A COUNTY councillor who has lost four family members through suicide has called on the HSE to provide an outreach office in the Graiguecullen area.
In a sometimes emotional interview, cllr Ben Brennan said there are “absolutely no services for people who are going through depression or anxiety in this part of Laois. And furthermore, there are no services being offered to the bereaved families”.
Cllr Brennan recalled how his 62-year-old brother Eamon was found by one of his neighbours in the house where he lived in Crettyard on Friday 11 September 2015.
“Eamon had an alcohol problem. I think it started when his wife died over ten years ago. He came home from Scotland at the time and lived in a small caravan for a while. He was a great carpenter and was always tipping around the area doing bits and pieces. I think he drank to dull the pain over the death of his wife. He always wanted to beat the drink and would regularly go to his doctor, who prescribed tablets for him. He also went to the Cuain Mhuire rehabilitation centre in Athy for residential treatment for ten weeks.
“When he came out from Cuain Mhuire he was in great form. He was off the drink for about three years after that. He got a house in Crettyard and was living there, but he got shingles and went back on the drink. It’s a thing that there is no cure for. I think he went back drinking to try and deal with the pain of the shingles.
“The family and his neighbours always looked in on him, but he was alone in the house, which was always lonely for him. We tried to encourage him to go back to Cuain Mhuire, but you can’t force anybody to do anything that they don’t want to do, and Eamon didn’t want to go. But we continued to give him as much support as we could. There were no outwards signs that he was depressed or anxious about anything. There were no indications that he was thinking about ending his own life. While he had a few mood swings, we thought nothing of it because we all have them by times. Without drink, he was the most gentle man you could ever come across.
“The night before he died, my sister was up visiting him. He was in fairly good form. She jokingly said ‘have you been a bold boy again?’– meaning have you had a few drinks. He also joked: ‘I’ll never change. I just give up.’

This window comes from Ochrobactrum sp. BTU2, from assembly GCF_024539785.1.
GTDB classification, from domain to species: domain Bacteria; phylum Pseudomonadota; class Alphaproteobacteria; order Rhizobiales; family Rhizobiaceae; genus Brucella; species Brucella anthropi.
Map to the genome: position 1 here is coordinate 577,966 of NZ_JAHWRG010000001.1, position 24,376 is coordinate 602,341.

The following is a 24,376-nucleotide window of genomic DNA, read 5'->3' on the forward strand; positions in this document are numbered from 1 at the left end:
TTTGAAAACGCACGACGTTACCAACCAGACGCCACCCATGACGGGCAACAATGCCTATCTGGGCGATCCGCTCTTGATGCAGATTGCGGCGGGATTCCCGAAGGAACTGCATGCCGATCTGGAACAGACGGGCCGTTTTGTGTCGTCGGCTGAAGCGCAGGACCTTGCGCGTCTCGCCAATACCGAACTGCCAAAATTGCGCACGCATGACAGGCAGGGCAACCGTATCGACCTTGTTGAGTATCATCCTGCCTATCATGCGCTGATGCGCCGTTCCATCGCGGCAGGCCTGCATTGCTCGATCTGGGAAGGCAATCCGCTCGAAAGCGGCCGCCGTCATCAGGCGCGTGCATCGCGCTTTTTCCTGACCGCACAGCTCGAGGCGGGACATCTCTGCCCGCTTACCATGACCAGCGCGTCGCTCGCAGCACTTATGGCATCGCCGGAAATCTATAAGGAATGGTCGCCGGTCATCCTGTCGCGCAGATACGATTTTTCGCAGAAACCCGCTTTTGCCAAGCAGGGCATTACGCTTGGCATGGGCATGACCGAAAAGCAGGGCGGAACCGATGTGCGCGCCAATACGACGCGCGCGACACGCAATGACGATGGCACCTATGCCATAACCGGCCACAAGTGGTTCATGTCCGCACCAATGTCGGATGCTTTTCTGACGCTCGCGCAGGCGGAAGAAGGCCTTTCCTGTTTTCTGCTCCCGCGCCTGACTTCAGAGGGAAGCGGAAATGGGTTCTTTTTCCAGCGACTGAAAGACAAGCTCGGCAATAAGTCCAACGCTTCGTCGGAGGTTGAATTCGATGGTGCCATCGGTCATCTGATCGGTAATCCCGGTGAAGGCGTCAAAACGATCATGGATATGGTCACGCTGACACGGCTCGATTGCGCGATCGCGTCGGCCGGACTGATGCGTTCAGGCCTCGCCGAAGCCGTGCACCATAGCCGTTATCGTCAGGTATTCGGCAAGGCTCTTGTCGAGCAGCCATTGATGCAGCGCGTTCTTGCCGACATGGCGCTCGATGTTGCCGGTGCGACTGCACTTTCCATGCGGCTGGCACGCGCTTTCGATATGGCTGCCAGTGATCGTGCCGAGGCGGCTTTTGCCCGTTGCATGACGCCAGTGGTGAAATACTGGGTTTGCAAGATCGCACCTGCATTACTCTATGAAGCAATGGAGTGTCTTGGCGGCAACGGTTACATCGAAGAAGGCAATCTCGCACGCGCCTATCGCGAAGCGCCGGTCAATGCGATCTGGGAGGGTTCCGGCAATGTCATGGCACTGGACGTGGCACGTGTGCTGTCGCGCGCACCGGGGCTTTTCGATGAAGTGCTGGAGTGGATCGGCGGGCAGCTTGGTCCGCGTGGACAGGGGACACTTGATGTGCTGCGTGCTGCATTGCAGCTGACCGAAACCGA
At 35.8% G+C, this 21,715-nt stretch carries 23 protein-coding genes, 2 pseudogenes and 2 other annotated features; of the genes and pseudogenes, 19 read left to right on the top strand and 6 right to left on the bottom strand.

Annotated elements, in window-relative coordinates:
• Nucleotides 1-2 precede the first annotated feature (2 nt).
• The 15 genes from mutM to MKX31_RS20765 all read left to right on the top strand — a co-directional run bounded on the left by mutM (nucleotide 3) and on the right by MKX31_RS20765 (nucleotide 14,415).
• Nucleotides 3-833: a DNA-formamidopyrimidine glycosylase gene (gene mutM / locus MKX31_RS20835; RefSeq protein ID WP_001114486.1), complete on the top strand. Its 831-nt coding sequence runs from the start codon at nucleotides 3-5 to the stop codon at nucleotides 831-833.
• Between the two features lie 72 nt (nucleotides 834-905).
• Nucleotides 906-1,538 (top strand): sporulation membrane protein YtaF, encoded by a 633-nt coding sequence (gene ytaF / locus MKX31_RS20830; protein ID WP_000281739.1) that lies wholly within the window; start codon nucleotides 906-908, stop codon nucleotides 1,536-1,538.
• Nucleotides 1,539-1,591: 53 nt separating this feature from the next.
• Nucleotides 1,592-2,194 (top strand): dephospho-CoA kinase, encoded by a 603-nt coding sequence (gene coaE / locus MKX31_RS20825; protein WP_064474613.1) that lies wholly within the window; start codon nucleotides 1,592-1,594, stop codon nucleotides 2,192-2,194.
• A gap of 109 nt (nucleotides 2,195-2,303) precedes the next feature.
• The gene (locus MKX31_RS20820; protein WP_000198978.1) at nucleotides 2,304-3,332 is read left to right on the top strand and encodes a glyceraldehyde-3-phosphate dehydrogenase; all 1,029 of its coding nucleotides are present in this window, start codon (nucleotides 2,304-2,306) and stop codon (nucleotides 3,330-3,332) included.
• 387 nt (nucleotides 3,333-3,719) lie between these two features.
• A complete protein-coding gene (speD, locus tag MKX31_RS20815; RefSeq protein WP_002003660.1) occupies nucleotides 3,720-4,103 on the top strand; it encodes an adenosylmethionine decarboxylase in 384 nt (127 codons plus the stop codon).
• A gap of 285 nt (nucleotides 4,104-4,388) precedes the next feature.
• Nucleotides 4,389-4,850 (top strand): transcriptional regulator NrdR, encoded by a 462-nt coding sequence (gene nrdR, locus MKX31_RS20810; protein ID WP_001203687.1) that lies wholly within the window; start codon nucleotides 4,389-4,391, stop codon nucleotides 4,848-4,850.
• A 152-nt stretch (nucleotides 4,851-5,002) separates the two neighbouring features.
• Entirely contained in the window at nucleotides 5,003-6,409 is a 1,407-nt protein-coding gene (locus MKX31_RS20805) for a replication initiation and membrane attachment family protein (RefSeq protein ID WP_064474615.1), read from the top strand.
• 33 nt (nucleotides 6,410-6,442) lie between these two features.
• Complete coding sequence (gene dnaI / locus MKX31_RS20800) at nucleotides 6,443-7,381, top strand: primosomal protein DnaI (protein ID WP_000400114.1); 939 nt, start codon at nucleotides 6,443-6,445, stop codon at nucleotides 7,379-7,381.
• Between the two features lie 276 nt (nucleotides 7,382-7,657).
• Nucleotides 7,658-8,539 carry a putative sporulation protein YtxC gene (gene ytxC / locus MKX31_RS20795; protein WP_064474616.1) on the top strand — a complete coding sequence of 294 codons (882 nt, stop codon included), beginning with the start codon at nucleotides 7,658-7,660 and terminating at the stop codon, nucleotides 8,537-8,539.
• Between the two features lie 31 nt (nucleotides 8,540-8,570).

“I think, looking back now, that was the time when he admitted to himself that he had lost his battle against alcohol and had given up on life. He always told me that he would have liked to have been able to do the things that other people do but that the drink was holding him back.
“But there’s one thing that nobody can ever say against Eamon, and that is, he tried. He kept trying and trying to give up the drink.
“We were told how he died, but never told how deep his depression was. Nobody knew. I don’t even think the doctor knew. And when I hear people say that there are signs, I can tell you that was not the case with Eamon.”
Cllr Brennan said that his cousin, who had two children, also lost her life in 2006 at the age of 27.
“There were no signs there either. In fact, she was organising to get married at the time of her death.”
The daughter of another of his cousins also died by suicide at the age of 21 in 2016, and in August this year a different cousin’s 14-year-old daughter took her own life.
“In each of the cases,” said cllr Brennan, “there were no signs. No indications. Nothing to point that anything was wrong or that any of them had been suffering with depression or had suicidal tendencies.
“After Eamon’s death, nobody from the HSE or any other agency came near our family. And even today, two years after Eamon’s death, nobody from the HSE has contacted any of our family to see how we are coping.”
“A short while after the funeral I was out shopping at Dunnes Stores in Graiguecullen when this woman I knew came over to me to express her condolences. She had lost three children through suicide. She told me that she was with a voluntary suicide support group in Carlow town called Talk It Over and invited me along. That group was of enormous help to us.
“People are crying out for help and for people to listen to them. The support services should not be left to a voluntary organisation. There are absolutely no state support agencies in this part of the county to help people in crisis situations. Only for Talk It Over in Carlow, where would I be today? For them to say people can travel to Portlaoise to talk to a HSE counsellor is a joke. It’s more than a 60-mile round trip to get there.
“What I am calling for is the HSE to set up an office in the Graiguecullen area manned by a trained counsellor.”